Saudi Arabia’s 86-year-old king appointed his son, Crown Prince Mohammed bin Salman, to replace him as prime minister, formalizing him as leader of the kingdom’s government.
Saudi Arabia’s 86-year-old king appointed his son, Crown Prince Mohammed bin Salman, to replace him as prime minister, continuing a gradual transfer of power in the world’s largest oil exporter.
Already de facto ruler of Saudi Arabia, the appointment formalizes Prince Mohammed as leader of the kingdom’s government. Known by his initials MBS, the crown prince, 37, already oversaw many of Saudi Arabia’s major portfolios, including oil, defence, economic policy and internal security — while his father King Salman bin Abdulaziz remains head of state.
The royal decree on Tuesday did not give a reason for the move. The king will continue to chair cabinet meetings he attends, state-run news agency SPA said.
The king spent a week in hospital in May for medical examinations and treatments, SPA reported at the time.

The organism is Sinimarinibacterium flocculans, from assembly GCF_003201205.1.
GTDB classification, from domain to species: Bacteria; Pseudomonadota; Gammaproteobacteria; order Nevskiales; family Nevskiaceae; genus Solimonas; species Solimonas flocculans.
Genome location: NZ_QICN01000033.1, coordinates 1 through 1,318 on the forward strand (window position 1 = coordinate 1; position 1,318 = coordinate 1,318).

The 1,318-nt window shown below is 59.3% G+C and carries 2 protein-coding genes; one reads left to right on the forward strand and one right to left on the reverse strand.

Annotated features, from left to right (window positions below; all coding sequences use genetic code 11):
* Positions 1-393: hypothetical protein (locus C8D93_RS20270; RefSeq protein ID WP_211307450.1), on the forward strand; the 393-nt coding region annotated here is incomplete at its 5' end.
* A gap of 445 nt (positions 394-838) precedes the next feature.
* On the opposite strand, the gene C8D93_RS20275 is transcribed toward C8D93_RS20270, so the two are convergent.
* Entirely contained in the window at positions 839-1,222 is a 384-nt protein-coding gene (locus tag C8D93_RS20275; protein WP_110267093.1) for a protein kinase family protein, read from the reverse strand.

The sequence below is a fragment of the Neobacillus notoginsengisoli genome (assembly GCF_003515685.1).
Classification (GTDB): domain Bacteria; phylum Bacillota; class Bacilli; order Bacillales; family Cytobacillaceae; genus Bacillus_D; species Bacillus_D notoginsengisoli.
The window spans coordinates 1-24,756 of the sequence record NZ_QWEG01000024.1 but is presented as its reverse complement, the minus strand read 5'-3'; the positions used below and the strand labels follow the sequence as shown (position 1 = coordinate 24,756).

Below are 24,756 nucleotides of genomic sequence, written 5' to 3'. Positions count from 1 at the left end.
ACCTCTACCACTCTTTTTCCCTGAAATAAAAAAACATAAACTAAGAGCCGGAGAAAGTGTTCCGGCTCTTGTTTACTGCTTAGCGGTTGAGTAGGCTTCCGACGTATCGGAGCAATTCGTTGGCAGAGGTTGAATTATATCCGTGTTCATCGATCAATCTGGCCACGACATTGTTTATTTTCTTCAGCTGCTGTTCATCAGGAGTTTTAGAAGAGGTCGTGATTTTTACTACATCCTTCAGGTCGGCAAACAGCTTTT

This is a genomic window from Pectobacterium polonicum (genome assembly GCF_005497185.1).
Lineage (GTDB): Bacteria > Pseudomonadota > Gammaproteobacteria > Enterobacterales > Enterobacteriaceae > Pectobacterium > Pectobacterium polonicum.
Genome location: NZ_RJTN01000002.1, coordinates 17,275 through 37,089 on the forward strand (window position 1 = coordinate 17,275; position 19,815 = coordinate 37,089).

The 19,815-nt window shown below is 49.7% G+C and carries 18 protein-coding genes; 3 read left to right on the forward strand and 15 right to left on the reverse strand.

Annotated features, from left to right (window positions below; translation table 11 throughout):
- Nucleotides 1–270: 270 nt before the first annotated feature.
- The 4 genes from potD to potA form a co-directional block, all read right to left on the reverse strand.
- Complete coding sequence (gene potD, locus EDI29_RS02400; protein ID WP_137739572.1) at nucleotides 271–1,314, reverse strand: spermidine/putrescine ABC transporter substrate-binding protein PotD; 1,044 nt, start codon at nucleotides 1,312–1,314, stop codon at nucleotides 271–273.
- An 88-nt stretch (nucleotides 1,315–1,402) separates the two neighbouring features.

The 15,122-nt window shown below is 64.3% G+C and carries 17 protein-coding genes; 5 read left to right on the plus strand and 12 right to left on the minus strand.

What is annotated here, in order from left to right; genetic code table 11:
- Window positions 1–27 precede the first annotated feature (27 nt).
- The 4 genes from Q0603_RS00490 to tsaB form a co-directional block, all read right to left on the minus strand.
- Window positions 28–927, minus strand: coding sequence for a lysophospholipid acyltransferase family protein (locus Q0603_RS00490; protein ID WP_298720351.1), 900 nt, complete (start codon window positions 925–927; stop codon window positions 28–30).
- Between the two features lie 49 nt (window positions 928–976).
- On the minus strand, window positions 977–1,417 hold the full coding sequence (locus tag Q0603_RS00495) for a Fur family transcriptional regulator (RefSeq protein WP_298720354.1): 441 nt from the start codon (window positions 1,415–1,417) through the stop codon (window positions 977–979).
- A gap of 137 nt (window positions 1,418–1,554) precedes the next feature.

A separate statement named one of the king’s other sons, Prince Khalid Bin Salman, to defence minister and reaffirmed all the other senior ministers in their posts.
Heir to the throne since pushing aside an older cousin in 2017, MBS has steadily concentrated authority in his hands, detaining potential opponents and overturning the decades-old tradition of balancing power between branches of the royal family.
That means that moving MBS to the position of prime minister is unlikely to be a precursor to any major policy shifts, said Jon Alterman, director of the Middle East Program at the Center for Strategic and International Studies in Washington.
“This move codifies the status quo, in which he is driving the ministers’ agendas and co-ordinating between them,” Alterman said. “It may also have an international aspect in formally making him head of government, rather than a head of state-in-waiting.”
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